One of the most serious conflicts in New York State government in recent years has been the ongoing controversy involving the implementation of the nationwide Common Core standards in our state education system. This matter impacts the future of millions of children in our state. It is imperative that it be done right.
Everyone supports the goal of higher standards and higher achieving schools. That goal is inherent in every education policy that is enacted. However, just as important as the goal is effective implementation. as is abundantly clear to all, the implementation of the Common Core by the board of regents in the State of New York has been an unmitigated disaster. The use of a “top down” method of implementation that ignored important stakeholders like teachers, parents, and admnistrators has caused unnecessary confusion and anxiety in our communities. As one of my Assembly colleagues said this week, “the Titanic had a better rollout.” The first order of business when you are in a hole is to stop digging. This past week in Albany there were two separate proposals designed to have the Board of Regents “stop digging.”
A.8929 would press the pause button on the use of Common Core assessments for teacher evaluations and student promotions. The legislation provides schools and teachers with the resources they need to be successful. These resources would be developed for every mandatory subject and grade level for which the Common Core has been adopted.
School districts would have the option to implement a Common Core training program for teachers and principals using these resources.
The measure also prohibits, until July 1, 2015, providing student data to any third-party vendor that collects, stores, and organizes student data for use by certain third-party vendors. Additionally, parents or students over the age of 18 may opt-out of disclosing the student’s personally identifiable information and/or biometric record to any third-party vendor.
The legislation also requires the state education commissioner to evaluate and provide a report on the effectiveness of the implementation of Common Core on the education of students with disabilities, english language learners, and students with limited english proficiency. a.8844 was also offered as an amendment to supplement a.8929. The amendment would establish a blue ribbon commission on 21st century testing and curriculum. The commission would be charged with the responsibility of making recommendations to the legislature and the governor regarding education policy and best practices for p-12 education. The report would be due January 31, 2016. The bill also requires a suspension of the Common Core curriculum and testing based off of common core standards through the 2016-2017 school year. Upon the conclusion of the work of the commission, they would vote on whether or not the Common Core curriculum should be reinstated. The results of that vote would be included in the final report of the committee. The bill requires the state Education Department to apply for a flexibility waiver from the U.S. Department of Education pertaining to the state’s Race to the Top obligations.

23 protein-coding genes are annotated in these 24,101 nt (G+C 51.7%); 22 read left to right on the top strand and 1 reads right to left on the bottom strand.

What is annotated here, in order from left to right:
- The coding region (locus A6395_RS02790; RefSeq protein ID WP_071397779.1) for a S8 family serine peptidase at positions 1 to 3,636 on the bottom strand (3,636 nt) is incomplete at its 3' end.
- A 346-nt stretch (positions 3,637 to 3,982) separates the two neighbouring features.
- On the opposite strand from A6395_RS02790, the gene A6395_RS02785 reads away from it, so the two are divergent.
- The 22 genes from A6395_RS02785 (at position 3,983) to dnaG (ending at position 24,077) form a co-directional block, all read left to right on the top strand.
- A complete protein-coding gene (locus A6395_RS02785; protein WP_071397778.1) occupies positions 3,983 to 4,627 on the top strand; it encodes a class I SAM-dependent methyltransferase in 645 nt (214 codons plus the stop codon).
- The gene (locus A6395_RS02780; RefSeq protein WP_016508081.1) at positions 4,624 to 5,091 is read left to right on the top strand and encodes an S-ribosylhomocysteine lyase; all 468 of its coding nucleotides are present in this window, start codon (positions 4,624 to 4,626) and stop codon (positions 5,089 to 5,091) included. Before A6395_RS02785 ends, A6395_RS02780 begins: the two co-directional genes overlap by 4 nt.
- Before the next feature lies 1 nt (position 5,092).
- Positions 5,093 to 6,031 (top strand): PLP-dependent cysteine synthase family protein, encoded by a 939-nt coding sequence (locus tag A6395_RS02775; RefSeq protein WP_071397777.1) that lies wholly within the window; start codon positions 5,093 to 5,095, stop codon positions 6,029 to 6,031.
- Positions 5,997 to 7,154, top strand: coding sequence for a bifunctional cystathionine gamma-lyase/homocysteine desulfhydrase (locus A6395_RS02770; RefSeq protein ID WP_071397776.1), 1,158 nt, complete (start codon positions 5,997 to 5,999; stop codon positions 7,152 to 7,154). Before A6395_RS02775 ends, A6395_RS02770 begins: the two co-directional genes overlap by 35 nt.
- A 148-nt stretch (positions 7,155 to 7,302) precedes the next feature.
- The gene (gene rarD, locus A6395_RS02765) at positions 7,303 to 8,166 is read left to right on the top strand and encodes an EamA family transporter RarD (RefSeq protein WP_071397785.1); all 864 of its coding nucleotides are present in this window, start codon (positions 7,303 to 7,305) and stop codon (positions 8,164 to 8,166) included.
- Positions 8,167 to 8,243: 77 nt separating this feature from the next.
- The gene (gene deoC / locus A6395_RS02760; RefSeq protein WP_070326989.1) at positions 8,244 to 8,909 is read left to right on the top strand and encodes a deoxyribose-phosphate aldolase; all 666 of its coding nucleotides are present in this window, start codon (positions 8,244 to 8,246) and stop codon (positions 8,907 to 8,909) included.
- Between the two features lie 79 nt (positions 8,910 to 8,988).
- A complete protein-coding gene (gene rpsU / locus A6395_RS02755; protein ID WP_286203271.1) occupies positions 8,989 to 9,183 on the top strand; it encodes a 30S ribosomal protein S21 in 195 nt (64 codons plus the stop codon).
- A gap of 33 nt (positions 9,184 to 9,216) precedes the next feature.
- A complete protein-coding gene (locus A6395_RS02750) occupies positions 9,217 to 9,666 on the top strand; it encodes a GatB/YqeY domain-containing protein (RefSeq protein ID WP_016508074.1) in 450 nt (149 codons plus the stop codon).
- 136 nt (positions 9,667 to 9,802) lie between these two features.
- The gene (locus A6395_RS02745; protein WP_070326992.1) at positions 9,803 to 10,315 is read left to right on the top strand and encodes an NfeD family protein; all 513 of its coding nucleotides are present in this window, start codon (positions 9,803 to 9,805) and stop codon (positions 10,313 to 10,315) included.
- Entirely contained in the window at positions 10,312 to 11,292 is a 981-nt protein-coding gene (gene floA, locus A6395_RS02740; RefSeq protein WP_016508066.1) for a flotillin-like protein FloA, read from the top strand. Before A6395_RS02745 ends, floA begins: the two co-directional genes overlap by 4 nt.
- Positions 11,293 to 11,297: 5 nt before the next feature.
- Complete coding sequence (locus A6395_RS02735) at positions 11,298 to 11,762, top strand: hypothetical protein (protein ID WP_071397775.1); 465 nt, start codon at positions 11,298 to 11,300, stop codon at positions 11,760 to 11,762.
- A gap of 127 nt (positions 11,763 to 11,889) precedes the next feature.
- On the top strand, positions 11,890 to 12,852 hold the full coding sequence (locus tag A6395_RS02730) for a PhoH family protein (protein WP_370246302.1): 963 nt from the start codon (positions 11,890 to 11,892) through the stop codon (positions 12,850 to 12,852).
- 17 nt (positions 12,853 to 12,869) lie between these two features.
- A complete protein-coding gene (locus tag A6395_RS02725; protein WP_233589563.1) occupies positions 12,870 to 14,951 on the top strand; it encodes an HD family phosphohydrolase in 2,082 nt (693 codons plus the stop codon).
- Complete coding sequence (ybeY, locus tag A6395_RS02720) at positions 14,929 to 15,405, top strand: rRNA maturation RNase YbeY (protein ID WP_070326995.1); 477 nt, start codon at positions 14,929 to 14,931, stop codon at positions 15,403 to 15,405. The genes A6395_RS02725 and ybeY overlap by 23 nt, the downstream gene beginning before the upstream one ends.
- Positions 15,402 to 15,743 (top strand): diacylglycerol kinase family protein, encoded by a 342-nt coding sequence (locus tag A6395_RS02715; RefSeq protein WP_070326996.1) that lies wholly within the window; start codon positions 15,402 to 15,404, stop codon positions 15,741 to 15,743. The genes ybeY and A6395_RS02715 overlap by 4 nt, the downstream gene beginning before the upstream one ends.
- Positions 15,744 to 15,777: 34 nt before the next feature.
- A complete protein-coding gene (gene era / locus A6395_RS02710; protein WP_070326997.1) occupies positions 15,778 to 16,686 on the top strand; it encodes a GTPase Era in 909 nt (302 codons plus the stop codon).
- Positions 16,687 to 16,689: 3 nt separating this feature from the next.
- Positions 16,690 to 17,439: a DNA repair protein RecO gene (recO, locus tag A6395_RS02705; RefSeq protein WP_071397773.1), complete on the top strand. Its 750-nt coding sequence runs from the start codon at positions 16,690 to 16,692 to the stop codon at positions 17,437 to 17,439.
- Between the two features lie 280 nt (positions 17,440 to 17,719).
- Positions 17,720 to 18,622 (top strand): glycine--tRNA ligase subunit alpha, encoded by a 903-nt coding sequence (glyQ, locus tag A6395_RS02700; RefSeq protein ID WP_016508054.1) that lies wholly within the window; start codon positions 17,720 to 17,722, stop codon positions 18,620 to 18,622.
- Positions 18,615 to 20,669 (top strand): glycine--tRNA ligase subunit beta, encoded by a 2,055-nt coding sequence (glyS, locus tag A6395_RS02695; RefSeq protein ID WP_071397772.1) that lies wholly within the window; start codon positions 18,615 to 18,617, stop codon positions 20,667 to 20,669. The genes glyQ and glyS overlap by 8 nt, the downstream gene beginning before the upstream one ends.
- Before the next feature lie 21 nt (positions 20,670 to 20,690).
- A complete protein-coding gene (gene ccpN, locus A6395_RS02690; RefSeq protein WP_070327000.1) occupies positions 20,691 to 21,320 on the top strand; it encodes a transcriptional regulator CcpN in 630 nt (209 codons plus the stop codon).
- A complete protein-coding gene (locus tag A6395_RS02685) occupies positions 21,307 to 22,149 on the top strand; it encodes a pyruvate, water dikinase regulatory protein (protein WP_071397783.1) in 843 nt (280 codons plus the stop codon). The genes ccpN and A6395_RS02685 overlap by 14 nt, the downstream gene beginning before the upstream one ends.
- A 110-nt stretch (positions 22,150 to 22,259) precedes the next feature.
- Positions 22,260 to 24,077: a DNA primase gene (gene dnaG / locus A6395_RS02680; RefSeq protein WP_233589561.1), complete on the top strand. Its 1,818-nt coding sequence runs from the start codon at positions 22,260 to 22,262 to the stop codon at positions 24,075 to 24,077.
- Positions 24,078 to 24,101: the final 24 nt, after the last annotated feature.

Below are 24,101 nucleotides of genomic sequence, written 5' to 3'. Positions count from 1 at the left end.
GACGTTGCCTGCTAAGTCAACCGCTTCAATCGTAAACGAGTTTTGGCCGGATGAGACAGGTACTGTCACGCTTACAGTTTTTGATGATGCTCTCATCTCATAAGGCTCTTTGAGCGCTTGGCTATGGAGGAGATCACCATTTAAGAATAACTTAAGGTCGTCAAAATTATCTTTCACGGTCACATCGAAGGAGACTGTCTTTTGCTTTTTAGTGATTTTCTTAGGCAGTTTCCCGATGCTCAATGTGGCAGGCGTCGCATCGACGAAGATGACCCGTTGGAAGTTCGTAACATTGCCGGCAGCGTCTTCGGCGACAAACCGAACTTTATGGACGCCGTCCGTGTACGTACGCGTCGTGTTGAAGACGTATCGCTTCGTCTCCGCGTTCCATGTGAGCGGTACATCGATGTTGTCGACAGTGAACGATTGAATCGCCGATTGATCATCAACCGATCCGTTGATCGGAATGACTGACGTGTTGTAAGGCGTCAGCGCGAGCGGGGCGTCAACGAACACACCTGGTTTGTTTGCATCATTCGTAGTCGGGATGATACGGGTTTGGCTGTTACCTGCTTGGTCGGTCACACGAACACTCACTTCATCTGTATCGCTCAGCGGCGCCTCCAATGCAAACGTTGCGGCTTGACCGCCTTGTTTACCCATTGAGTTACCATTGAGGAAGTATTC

I sponsored and voted in favor of both initiatives. They are both better than the status quo. Only A.8929 passed. However, a bill does not become law without the agreement of the senate and governor. I am hopeful that all can immediately come together to implement the best features of these proposals into law.
Finally, those who created this mess must be held accountable: the Board of Regents and the commissioner of education. They have failed the children of this state. This week, 4 regents will be considered for re-election by the state legislature. I am carefully looking at the roles of all four incumbents in the implementation of the Common Core. It is imperative that changes be made. We demand accountability from our local educators for high quality education. That is why teacher evaluations have been implemented. We can require no less accountability from the Board of Regents.